User Experience Virtualization (UE-V) – Part 1: Client configuration and deployment

Microsoft Desktop Optimization Pack (MDOP)  2012 delivered a huge breakthrough in application data management. UE-V is an elegant solution to roaming user application data.

Joseph MoodyMVP By Joseph Moody - Tue, January 8, 2013 - 0 comments google+ icon

Joseph Moody is an admin for a public school and helps manage 5,500 PCs. He is a Microsoft Most Valuable Professional (MVP) in Software Packaging, Distribution, and Servicing. He blogs at DeployHappiness.com.

Show of hands everyone – who loves roaming profiles? Not the idea of roaming profiles but actually managing it day to day. Just what I thought, not that many of you. And if I had to bet, most of us do not care much for using Folder Redirection to “roam” the AppData folder either.

While the benefits of universal application data access is awesome, there are problems with the traditional methods of doing so. The problem with both of these technologies is that they either impact user logons or can completely overwhelm a file server with the constant writing of files. And so for years, we have either used these technologies (with their drawbacks) or kept all application data locally. With users expecting near instant access and a seamless configuration across devices, it is more important for IT to keep up than ever before. UE-V takes the best parts of both technologies and combines them into an extremely simple solution comprised of just four components.

UE-V components

UE-V, at a core level, is comprised of two pieces and two storage locations.

First, the UE-V Agent is required on any machine that will make use of application data virtualization. The second component is the UE-V Generator which is used to generate custom application setting templates. UE-V, naturally, needs a network location to store data from application settings. This can be a dedicated network share (with permissions set similar to Folder Redirection) or a home folder (that is already configured for the users).

By default, the UE-V client will use a home folder. This location can be changed during the client deployment (or with Group Policy). If you plan on using the UE-V Generator to create custom templates, you will also need a second share to store them. This template catalog is regularly checked by the UE-V agent for updated application templates. UE-V also recommends that Offline Files be enabled. This is restriction can be turned off and is configurable in Group Policy though.

By default, Offline Files are enabled on Windows 7. Because our test environment is using Windows 8, we first must enable Offline Files. We will create a new GPO named Configuration: UE-V and we will enable “Allow or Disallow use of the Offline Files feature”. As a note, this computer side setting requires a reboot to take effect.

UE-V - Allow or Disallow use of the Offline Files feature

Allow or Disallow use of the Offline Files feature

In this same GPO, we will also add in the UE-V agent MSI to our GPO. If you do not want to use Group Policy Software Installation to deploy the client, Microsoft provided a lot of flexibility in getting the client into your enterprise. You can deploy the MSI through batch, PowerShell, MDT, SCCM, or even remotely by using PSEXEC! For a full list of supported methods and deployment guidance, see this TechNet article.

The UE-V MSI that is ready for deployment

The UE-V MSI that is ready for deployment.

If you do install the ADMX setting for UE-V, you do get the option to configure the UE-V client. As an example, you can allow for the UE-V client to work without requiring Offline Files. For the full list of configurations, see this page.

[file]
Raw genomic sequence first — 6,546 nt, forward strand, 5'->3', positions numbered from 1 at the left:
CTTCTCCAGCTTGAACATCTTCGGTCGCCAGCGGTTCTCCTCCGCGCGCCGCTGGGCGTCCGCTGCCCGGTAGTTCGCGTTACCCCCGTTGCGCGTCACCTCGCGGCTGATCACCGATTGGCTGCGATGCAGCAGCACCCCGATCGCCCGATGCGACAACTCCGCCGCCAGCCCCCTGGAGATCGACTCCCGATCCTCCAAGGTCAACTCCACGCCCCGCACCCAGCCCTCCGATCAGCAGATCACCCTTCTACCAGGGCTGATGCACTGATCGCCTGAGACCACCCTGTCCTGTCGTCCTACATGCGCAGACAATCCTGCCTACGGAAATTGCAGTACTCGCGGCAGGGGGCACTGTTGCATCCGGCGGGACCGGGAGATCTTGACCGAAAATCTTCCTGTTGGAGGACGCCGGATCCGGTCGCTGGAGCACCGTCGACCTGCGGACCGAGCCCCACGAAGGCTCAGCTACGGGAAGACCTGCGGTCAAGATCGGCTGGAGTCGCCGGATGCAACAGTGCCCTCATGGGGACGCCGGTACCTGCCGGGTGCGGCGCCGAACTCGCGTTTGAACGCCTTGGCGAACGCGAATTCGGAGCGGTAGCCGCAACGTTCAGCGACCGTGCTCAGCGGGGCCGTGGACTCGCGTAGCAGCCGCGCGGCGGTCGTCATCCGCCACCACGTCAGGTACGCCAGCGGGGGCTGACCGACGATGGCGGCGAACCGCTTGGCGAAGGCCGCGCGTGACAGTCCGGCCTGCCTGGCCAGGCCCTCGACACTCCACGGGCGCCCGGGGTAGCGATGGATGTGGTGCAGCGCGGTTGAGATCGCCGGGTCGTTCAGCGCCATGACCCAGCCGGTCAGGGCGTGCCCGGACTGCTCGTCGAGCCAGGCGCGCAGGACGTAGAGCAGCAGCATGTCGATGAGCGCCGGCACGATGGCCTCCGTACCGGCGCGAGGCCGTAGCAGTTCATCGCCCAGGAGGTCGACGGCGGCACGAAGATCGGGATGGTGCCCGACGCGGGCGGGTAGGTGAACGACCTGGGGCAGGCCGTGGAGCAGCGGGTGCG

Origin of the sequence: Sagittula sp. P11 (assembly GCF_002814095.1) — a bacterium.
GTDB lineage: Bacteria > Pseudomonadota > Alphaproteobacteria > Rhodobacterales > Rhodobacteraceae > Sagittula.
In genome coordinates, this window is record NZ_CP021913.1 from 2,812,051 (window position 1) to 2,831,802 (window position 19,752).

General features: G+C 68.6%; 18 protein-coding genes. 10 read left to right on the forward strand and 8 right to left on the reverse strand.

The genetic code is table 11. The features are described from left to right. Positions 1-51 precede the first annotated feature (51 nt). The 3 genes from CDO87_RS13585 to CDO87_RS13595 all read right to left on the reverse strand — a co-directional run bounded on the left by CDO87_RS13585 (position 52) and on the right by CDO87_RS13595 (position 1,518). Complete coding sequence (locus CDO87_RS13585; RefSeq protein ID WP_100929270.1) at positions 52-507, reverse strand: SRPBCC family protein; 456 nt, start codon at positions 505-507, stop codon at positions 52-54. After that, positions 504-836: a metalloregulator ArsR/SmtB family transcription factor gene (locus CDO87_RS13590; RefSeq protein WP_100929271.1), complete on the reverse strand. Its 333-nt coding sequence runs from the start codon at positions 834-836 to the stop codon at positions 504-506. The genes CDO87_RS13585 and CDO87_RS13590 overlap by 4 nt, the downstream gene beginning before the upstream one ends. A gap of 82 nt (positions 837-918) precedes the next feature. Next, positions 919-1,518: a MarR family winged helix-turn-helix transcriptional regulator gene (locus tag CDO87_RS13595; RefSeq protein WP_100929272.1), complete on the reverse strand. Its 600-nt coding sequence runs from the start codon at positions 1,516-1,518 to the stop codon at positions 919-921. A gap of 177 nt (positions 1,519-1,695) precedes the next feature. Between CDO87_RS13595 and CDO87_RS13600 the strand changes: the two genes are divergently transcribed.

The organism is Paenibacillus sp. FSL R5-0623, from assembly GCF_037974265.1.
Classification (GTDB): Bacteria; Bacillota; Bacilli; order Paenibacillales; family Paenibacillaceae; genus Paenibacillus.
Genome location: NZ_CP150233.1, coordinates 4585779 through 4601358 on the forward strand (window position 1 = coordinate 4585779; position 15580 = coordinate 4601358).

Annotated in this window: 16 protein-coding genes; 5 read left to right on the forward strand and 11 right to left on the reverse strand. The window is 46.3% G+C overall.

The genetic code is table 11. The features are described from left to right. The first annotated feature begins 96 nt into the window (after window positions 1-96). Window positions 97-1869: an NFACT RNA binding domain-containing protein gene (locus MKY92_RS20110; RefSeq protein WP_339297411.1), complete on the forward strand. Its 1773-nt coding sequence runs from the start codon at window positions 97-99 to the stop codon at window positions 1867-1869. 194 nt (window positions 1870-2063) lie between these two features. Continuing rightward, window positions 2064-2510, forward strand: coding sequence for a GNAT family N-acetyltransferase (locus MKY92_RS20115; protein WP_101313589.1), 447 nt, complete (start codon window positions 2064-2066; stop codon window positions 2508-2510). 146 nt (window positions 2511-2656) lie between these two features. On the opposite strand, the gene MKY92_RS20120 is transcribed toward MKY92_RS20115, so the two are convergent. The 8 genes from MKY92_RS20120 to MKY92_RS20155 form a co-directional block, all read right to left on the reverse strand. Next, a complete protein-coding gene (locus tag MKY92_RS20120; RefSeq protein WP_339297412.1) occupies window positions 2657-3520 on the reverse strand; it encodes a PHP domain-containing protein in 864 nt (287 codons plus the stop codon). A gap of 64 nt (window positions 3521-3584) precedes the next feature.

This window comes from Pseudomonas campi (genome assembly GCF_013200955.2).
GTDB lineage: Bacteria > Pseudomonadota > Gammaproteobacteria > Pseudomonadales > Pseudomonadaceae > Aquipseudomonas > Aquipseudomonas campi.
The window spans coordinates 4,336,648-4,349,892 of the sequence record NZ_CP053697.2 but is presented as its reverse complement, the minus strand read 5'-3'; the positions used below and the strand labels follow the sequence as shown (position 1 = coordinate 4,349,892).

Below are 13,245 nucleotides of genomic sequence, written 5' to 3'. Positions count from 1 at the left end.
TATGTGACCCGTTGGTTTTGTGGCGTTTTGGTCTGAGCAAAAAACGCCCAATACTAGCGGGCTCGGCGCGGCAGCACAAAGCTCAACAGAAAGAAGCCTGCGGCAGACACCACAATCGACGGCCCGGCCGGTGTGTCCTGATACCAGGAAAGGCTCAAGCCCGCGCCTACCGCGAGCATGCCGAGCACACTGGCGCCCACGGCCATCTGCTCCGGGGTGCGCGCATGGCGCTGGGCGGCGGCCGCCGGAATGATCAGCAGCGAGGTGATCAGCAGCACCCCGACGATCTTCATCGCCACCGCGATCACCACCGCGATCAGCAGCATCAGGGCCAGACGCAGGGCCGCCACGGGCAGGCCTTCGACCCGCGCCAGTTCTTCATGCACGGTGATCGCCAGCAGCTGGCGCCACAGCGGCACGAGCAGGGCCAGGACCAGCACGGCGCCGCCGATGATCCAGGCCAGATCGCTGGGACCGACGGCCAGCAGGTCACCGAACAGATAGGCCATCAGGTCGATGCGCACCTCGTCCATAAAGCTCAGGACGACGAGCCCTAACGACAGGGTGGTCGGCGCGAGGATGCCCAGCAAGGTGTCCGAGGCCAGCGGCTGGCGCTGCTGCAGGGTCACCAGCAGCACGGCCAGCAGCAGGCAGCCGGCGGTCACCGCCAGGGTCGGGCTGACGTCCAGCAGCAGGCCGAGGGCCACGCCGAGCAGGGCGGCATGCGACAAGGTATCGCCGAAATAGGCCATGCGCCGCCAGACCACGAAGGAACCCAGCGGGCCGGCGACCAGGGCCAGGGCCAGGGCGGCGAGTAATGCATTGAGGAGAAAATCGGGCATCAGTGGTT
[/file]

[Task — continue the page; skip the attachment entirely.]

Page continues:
UE-V client installation

Now that our GPO is configured, let’s link it and deploy the UE-V Client to a machine.

GPSI installing the UE-V Client

GPSI installing the UE-V Client

The UE-V client does require a reboot after installation. If you are using GPSI (or not suppressing the reboot), this will automatically occur after Group Policy finishes startup processing.

Once finished, we can login into our first desktop to test out our UE-V installation. Our default background is the Windows 8 daises picture.

Our background on Desktop 1

Our background on Desktop 1

To test UE-V, we will change our desktop background from the default daisies to the desert landscape.

Our changed background on Desktop 1

Our changed background on Desktop 1

We will then log out of desktop 1. If we open Explorer from our data server and look in our user’s home folder, we will see a new hidden folder named SettingsPackages. Inside of this folder, we can see our saved applications and Windows settings stored by the UE-V agent.

The application settings location for our test user

The application settings location for our test user

On desktop 2, we will log in as our same test user and look at the desktop! When we first login to our second Windows 8 computers, the desktop tile changes from the daisies to the desert tile nearly instantly! It is the same as the one we set on our first computer!

The desktop background on Desktop 2

The desktop background on Desktop 2.

By default, the UE-V Agent automatically monitors and saves application settings for a few built-in Windows applications (Calculator, Notepad, WordPad), Internet Explorer (versions 8-10), Microsoft Office 2010 and Windows settings for Windows 7+. This is why UE-V is so simple to get running. Without any client configuration, our Windows settings (desktop background) was kept continuous on our first and second computer.

UE-V ADMX settings

If desired, the default application templates can be disabled with the UE-V ADMX settings.

In my next post, I will show you how to create a custom application template and explore the UE-V rollback feature which allows you to instantly revert back user changes per application!

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